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tweets for 2017-04-26

Thursday, April 27th, 2017

tweets for 2017-03-07

Wednesday, March 8th, 2017

tweets for 2016-12-27

Wednesday, December 28th, 2016

Book Review: The Bone Sparrow, Zana Fraillon (2016)

Friday, November 4th, 2016

A raw, unflinching, powerful, and very necessary book.

five out of five stars

(Full disclosure: I received a free electronic ARC for review through NetGalley. Trigger warning for violence.)

I find my notebook and pencil and I start to write. The letters flow from deep inside me without even a pause to worry about which way is which and where to put what. And my head fills with memories and stories from so long ago that fences weren’t even invented yet. Stories that haven’t even happened yet. Stories that the world won’t see for years and years. All those stories swirl through my head, but I suck them all in and tell them to wait. Because first I have to write the most important story of them all. The story which isn’t even a story. The story that has to be told, no matter how hard it is to tell.

Ten-year-old Subhi was born in an Australian detention center. Originally from Burma (Myanmar), his Maá and older sister Queeny (Noor) were forcibly removed by soldiers, put on a boat and compelled to set sail at gunpoint. His ba, a poet, was imprisoned by the government.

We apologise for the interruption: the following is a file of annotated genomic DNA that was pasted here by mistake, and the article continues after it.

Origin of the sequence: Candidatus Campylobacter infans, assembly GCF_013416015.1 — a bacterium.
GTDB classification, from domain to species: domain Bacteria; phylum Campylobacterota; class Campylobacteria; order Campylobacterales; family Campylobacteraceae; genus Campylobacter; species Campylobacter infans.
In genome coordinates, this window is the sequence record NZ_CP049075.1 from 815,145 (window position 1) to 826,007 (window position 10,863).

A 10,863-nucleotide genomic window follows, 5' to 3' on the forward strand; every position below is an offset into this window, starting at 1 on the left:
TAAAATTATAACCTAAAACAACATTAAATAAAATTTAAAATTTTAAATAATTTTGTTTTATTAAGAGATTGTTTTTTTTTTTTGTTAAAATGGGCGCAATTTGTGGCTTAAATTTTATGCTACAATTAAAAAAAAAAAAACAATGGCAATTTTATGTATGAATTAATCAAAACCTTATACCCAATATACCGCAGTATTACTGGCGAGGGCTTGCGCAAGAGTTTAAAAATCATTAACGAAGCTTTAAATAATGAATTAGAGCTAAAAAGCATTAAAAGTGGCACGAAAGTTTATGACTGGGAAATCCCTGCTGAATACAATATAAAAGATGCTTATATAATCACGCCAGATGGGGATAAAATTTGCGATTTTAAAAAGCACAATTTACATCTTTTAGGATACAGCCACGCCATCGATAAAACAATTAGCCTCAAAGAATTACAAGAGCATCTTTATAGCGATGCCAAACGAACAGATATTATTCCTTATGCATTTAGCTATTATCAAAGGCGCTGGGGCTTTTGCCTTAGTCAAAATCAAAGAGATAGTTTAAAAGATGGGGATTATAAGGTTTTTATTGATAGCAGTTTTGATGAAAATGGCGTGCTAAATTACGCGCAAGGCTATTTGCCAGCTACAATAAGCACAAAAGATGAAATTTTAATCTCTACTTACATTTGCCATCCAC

Their offense? Subhi and his family are Rohingya, an ethnic Muslim minority living in Buddhist-majority Myanmar. In the Author’s Note, Fraillon explains that “the United Nations and Amnesty International have declared the Rohingya to be one of the most persecuted people on earth, and a recent investigation by Al Jazeera News suggested that the government of Myanmar is committing genocide in its treatment of the Rohingya. The Rohingya are being hunted into extinction.”

For the past decade, they’ve been in limbo: unable to return to their native country, but unwelcome where they washed up. Like the United States, Australia has a policy of mandatory detention; refugees are treated much like criminals.

In order to keep his mind from turning to “mush,” Subhi clings to stories – the familiar, well-worn tales of his family, and new ones belonging to the nine hundred other refugees who live in the detention center alongside him. Especially cherished are those stories dreamed up by his ba; stories of the Night Sea, which sometimes washes over Subhi’s camp as he dreams, leaving cryptic treasures in its wake: A small statue of a knight. A little blue toy car. A sketch of a thousand birds in flight. A green coin rimmed with black smudges. Subhi believes that these are messages, sent by his ba – and that, one day, he’ll come in person to rescue them from this non-existence.

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Book Review: Children of the New World: Stories, Alexander Weinstein (2016)

Friday, September 23rd, 2016

“a comeback story without a comeback”

five out of five stars

(Full disclosure: I received a free ARC for review through Goodreads.)

We were like babies. Like Adam and Eve, some said. We reached out toward one another to see how skin felt; we let our neighbors’ hands run across our arms. In this world, we seemed to understand, we were free to experience a physical connection that we’d always longed for in the real world but had never been able to achieve. Who can blame us for being reckless?

(“Children of the New World”)